Your business mission statement must come before the content strategy. It’s where you ask why do we, as a business, exist? Your mission statement and your content strategy will go hand-in-hand. You may have one, but perhaps it isn’t properly defined.
In this article, I’m going to:
- Show you some examples of mission statements
- Show you how to write mission statements
The Maryland-based bottled organic tea company, started by Seth Goldman and Barry Nalebuff in 1998. Their mission statement is:
Honest Tea seeks to create and promote great-tasting, healthier, organic beverages. We strive to grow our business with the same honesty and integrity we use to craft our products, with sustainability and great taste for all.
The ready-to-assemble furniture retailer was started in 1943 in Sweden by 17-year-old Ingvar Kamprad. Their mission statement is:
At IKEA our vision is to create a better everyday life for the many people. Our business idea supports this vision by offering a wide range of well-designed, functional home furnishing products at prices so low that as many people as possible will be able to afford them.
Keep your mission statement pinned to the wall in your office. Everyone who works for you needs to know what you are aiming to achieve. The content you are producing to market yourself needs to serve this mission statement too. It is a great filter for looking over your content and deciding which is needed and which isn’t. It streamlines your content.
Depending on your company, your statement may change over time, and this is fine. But this will also mean your content marketing will change too.
Most marketers have no mission statement or core strategy
Having a mission statement seems obvious, but most marketers don’t have one, or any real strategy behind the content they are creating. Content marketing is very very difficult without a clear definition of why you are doing what you’re doing.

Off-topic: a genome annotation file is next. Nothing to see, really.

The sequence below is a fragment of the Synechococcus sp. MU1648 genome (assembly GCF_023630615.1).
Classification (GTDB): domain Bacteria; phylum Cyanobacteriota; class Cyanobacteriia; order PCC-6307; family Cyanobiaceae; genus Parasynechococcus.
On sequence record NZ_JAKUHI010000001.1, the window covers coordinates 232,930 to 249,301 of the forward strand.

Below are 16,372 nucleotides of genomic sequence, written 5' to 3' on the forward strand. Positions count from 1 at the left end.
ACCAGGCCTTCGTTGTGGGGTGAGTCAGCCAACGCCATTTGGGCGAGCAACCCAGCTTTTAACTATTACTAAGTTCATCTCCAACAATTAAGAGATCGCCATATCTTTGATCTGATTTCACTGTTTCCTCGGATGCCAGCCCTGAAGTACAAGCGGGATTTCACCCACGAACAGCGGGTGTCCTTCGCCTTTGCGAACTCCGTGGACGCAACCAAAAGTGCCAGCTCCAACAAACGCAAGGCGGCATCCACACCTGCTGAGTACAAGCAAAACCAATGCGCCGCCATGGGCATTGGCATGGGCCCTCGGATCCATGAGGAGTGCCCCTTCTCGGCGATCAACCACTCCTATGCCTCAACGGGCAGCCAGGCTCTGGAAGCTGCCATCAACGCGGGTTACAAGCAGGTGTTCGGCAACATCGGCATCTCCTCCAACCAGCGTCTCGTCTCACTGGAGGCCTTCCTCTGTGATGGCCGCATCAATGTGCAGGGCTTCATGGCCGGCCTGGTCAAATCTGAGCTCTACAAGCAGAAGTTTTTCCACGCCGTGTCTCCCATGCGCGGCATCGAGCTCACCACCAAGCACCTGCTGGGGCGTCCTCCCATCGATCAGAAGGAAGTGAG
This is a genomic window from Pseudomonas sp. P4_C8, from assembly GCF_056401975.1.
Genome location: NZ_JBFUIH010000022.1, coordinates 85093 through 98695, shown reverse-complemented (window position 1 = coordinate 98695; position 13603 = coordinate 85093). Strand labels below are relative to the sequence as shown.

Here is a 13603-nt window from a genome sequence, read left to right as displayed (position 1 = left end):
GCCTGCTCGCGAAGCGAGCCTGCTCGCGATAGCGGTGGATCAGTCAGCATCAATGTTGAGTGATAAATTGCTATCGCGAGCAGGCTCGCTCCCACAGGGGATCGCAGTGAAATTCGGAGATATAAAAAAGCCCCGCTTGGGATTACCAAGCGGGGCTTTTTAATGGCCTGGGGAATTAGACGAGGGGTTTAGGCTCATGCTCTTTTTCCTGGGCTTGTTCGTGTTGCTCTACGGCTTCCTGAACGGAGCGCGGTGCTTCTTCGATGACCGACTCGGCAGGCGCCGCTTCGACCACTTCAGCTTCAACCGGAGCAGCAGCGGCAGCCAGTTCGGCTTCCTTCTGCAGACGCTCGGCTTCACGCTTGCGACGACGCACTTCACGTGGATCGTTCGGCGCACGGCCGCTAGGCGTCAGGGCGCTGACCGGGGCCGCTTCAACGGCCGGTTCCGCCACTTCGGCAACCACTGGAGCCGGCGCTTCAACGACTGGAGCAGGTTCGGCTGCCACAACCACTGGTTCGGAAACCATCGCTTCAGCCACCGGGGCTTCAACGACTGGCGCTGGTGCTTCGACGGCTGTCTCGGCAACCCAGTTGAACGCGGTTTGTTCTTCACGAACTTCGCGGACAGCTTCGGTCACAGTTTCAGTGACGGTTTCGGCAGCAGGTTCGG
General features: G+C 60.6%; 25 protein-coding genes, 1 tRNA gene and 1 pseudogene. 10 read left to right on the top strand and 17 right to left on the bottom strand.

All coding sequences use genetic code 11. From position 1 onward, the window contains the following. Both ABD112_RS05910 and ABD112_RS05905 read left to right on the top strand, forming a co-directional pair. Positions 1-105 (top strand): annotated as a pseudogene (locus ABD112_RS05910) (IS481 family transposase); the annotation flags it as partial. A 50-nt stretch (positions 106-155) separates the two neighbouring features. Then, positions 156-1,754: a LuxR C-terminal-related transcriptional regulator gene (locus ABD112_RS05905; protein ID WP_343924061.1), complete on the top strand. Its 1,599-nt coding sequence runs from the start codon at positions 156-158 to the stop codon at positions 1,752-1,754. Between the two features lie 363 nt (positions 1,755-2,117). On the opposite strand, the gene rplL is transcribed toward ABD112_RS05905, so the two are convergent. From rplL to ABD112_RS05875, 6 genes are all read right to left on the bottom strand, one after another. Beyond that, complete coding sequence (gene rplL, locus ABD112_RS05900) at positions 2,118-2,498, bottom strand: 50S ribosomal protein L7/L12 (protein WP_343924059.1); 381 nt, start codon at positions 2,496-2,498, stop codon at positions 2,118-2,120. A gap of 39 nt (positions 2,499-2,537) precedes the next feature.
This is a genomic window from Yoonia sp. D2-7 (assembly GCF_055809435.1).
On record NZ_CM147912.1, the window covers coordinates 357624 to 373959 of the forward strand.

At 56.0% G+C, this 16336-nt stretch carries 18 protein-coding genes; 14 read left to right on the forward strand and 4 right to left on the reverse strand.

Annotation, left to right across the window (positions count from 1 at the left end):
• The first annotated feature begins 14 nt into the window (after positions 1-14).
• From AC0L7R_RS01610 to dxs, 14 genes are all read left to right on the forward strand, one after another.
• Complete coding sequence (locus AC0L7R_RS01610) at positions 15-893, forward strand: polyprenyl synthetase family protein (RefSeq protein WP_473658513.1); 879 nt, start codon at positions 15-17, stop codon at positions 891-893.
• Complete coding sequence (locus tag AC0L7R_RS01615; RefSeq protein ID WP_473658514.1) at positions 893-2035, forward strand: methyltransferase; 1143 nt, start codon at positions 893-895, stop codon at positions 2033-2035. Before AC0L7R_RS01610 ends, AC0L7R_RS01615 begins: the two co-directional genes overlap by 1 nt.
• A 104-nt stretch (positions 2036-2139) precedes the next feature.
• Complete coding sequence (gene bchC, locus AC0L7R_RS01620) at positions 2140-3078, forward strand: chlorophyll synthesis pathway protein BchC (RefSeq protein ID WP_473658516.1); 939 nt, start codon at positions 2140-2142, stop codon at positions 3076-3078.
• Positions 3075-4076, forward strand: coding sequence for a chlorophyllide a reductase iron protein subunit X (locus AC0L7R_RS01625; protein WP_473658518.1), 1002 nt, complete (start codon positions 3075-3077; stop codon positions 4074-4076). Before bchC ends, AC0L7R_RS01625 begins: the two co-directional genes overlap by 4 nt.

How about putting your mission statement at the top of the About Us page on your website? Spread it to the places where your target audience can see it. Have it on the wall in your office so your team always remembers why you do what you do.
Writing Your Mission Statement
To work, your mission statement has to be all about your customers’ ‘pain points’. What’s keeping them up at night? What will you do for them? Not, what you will sell to them. A bad mission statement would be something like:
We want to make the most money in our industry by selling the most products to as many people as possible. We will do this by using the cheapest materials and selling them at high prices, as well as holding paid-for events and really pushing to sell more than last year.
These are your company objectives, and they are all about you. They don’t help your customers, they don’t appeal to them either and they are all about selling as opposed to about what you stand for. Creating your content around these points would be ridiculous.
As Joe Pulizzi says in his book Epic Content Marketing, your statement needs to clearly define:
- The core audience target
- What you will deliver to the audience
- The major audience take away
If we look back at the IKEA example again, their core audience target is ‘as many people as possible’, in other words, the everyday person. What they will deliver: ‘functional home furnishing products’ at ‘low prices’. Finally, the major audience takes away, or the outcome is ‘to create a better everyday life’.
Any content IKEA creates will abide by these principles. It will help their customers with their problems in relation to what IKEA offers. What the mission statement does, is make everything easier for you and them.